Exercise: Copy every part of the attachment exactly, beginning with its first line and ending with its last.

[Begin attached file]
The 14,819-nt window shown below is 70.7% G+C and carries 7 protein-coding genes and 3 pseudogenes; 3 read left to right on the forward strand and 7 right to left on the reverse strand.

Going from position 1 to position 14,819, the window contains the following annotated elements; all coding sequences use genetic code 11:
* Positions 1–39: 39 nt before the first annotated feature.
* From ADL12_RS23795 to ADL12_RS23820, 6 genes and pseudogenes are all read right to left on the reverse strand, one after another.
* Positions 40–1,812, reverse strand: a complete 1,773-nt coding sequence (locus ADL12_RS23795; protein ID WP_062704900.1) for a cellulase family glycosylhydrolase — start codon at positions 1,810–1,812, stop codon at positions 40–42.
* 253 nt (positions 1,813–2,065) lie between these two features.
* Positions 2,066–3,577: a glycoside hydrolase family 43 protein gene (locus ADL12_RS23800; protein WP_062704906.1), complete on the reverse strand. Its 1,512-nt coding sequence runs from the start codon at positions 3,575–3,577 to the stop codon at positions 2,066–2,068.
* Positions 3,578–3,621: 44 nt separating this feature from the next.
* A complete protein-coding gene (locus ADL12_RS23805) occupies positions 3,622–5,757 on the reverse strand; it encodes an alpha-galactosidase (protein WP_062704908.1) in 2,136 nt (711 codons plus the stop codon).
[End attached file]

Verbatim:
The 14,819-nt window shown below is 70.7% G+C and carries 7 protein-coding genes and 3 pseudogenes; 3 read left to right on the forward strand and 7 right to left on the reverse strand.

Going from position 1 to position 14,819, the window contains the following annotated elements; all coding sequences use genetic code 11:
* Positions 1–39: 39 nt before the first annotated feature.
* From ADL12_RS23795 to ADL12_RS23820, 6 genes and pseudogenes are all read right to left on the reverse strand, one after another.
* Positions 40–1,812, reverse strand: a complete 1,773-nt coding sequence (locus ADL12_RS23795; protein ID WP_062704900.1) for a cellulase family glycosylhydrolase — start codon at positions 1,810–1,812, stop codon at positions 40–42.
* 253 nt (positions 1,813–2,065) lie between these two features.
* Positions 2,066–3,577: a glycoside hydrolase family 43 protein gene (locus ADL12_RS23800; protein WP_062704906.1), complete on the reverse strand. Its 1,512-nt coding sequence runs from the start codon at positions 3,575–3,577 to the stop codon at positions 2,066–2,068.
* Positions 3,578–3,621: 44 nt separating this feature from the next.
* A complete protein-coding gene (locus ADL12_RS23805) occupies positions 3,622–5,757 on the reverse strand; it encodes an alpha-galactosidase (protein WP_062704908.1) in 2,136 nt (711 codons plus the stop codon).